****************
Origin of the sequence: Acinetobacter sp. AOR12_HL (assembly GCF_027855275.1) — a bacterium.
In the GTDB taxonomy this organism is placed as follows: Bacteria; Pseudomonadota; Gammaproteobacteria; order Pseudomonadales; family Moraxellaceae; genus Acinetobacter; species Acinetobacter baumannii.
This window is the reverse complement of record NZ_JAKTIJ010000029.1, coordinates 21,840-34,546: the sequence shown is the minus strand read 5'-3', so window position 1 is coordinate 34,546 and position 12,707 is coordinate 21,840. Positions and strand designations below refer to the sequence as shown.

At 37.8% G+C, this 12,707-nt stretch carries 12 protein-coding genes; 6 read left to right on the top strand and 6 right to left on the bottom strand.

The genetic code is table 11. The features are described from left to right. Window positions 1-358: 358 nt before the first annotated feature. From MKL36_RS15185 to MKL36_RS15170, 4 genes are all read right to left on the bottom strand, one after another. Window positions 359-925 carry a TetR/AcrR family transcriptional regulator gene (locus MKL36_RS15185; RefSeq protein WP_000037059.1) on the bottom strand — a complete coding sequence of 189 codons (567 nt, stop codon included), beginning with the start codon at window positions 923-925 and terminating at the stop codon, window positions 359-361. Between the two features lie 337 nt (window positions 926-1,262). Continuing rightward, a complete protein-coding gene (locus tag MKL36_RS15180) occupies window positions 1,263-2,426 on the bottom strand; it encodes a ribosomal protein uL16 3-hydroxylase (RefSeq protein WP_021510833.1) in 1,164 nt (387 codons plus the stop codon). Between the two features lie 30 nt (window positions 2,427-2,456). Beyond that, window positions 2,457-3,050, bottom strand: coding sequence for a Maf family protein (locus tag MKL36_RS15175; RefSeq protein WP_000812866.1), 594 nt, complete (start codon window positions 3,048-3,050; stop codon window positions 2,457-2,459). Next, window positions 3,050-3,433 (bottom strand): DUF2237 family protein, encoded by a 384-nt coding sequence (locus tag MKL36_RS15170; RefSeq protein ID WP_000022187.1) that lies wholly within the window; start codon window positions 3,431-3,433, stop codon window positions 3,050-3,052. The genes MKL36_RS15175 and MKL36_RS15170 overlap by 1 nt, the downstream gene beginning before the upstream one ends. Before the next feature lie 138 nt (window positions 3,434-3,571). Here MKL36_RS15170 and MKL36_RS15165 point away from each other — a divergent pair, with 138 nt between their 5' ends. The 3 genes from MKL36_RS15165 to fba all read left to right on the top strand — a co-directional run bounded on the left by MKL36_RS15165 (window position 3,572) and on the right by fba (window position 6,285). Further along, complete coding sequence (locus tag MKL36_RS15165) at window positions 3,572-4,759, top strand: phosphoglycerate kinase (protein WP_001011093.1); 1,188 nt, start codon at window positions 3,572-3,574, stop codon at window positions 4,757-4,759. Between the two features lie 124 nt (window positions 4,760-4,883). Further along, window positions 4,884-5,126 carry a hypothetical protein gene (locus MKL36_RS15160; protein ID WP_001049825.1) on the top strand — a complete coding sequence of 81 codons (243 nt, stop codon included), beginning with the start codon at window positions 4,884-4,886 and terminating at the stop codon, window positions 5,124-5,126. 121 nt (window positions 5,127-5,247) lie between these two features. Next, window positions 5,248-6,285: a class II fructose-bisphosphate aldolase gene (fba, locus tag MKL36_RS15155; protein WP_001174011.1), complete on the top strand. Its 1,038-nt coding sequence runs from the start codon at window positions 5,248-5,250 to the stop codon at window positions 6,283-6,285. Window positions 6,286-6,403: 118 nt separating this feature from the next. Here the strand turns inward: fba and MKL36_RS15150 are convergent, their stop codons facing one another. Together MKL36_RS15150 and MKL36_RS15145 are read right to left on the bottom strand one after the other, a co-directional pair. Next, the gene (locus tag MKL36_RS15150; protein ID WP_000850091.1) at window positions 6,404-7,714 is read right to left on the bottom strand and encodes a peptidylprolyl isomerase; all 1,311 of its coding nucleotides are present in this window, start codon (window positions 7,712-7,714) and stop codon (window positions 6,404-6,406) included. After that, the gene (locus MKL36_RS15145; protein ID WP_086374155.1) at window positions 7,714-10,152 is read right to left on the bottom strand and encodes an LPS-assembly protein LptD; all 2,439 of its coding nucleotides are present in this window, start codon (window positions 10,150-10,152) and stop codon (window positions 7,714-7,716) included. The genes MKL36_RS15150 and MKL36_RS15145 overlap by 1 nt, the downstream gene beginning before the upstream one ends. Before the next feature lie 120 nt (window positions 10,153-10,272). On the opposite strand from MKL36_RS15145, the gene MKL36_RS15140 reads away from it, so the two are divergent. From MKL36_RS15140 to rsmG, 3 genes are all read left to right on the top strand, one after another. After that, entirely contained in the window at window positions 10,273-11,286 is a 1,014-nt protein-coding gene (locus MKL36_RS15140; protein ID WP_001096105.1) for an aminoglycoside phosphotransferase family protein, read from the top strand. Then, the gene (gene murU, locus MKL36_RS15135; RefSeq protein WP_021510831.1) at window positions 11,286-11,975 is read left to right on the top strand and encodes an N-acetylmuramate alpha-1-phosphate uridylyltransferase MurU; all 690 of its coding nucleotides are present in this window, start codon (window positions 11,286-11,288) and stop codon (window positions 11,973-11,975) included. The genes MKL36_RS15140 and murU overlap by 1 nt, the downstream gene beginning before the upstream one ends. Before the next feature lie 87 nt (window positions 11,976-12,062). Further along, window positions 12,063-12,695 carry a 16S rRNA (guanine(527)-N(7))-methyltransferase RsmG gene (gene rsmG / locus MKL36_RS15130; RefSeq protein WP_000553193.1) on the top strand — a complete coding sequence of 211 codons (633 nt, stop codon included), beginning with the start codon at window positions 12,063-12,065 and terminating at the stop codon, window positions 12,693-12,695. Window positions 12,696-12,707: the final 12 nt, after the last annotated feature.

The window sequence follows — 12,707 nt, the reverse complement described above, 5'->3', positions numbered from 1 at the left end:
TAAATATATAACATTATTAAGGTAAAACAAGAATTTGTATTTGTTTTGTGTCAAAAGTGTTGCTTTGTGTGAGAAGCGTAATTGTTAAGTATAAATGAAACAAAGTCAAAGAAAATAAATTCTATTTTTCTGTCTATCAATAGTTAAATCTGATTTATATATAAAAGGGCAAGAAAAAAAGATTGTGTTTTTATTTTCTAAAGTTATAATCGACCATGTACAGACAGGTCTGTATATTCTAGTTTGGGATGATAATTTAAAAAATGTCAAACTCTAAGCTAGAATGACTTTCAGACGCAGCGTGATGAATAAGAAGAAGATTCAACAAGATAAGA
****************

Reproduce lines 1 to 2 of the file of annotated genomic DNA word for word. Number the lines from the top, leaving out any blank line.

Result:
Origin of the sequence: Acinetobacter sp. AOR12_HL (assembly GCF_027855275.1) — a bacterium.
In the GTDB taxonomy this organism is placed as follows: Bacteria; Pseudomonadota; Gammaproteobacteria; order Pseudomonadales; family Moraxellaceae; genus Acinetobacter; species Acinetobacter baumannii.